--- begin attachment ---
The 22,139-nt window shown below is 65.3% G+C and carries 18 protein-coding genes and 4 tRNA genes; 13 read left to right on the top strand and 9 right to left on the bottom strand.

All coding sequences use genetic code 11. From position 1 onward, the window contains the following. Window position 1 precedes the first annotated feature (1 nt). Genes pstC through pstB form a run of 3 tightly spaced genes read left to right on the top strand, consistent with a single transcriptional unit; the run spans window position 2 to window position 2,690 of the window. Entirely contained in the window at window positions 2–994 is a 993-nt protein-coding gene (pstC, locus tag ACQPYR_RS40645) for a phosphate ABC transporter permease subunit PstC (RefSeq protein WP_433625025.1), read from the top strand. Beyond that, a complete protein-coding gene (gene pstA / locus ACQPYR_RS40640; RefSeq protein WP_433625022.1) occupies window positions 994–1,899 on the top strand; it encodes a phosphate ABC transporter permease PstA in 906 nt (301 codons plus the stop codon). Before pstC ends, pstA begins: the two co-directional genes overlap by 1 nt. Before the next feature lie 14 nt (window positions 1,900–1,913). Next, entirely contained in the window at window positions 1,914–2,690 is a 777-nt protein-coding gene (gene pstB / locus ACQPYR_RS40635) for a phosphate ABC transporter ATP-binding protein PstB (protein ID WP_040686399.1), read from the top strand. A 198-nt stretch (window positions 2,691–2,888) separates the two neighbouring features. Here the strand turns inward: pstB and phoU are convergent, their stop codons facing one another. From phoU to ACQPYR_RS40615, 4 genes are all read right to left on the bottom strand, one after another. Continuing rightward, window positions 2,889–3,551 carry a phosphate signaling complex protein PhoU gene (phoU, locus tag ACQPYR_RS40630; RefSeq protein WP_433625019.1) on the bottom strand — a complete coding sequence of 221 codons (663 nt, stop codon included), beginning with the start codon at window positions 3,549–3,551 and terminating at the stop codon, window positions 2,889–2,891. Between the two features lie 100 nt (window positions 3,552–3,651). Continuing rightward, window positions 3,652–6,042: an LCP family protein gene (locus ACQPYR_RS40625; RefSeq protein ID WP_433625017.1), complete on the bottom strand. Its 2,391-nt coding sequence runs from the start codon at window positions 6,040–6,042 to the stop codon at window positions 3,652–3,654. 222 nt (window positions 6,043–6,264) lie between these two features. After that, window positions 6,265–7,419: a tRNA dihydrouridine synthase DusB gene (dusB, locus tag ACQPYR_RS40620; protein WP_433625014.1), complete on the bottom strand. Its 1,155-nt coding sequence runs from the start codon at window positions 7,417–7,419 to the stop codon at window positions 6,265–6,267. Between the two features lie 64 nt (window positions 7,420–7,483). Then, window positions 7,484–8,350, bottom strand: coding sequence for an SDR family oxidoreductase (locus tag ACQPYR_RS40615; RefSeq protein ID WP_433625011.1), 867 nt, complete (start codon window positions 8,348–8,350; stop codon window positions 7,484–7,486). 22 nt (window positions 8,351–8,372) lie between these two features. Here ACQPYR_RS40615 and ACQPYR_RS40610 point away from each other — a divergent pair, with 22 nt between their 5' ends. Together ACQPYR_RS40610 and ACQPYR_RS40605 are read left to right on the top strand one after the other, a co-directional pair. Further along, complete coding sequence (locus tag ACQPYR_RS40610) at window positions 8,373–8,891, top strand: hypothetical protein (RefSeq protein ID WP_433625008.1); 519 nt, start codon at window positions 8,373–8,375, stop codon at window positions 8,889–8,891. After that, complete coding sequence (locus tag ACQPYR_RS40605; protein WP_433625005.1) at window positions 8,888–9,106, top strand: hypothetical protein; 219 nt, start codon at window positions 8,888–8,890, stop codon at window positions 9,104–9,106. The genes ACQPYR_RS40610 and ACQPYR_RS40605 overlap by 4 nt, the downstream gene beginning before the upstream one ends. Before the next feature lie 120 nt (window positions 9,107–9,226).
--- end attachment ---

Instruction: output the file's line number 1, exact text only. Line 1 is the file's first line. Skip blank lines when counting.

The 22,139-nt window shown below is 65.3% G+C and carries 18 protein-coding genes and 4 tRNA genes; 13 read left to right on the top strand and 9 right to left on the bottom strand.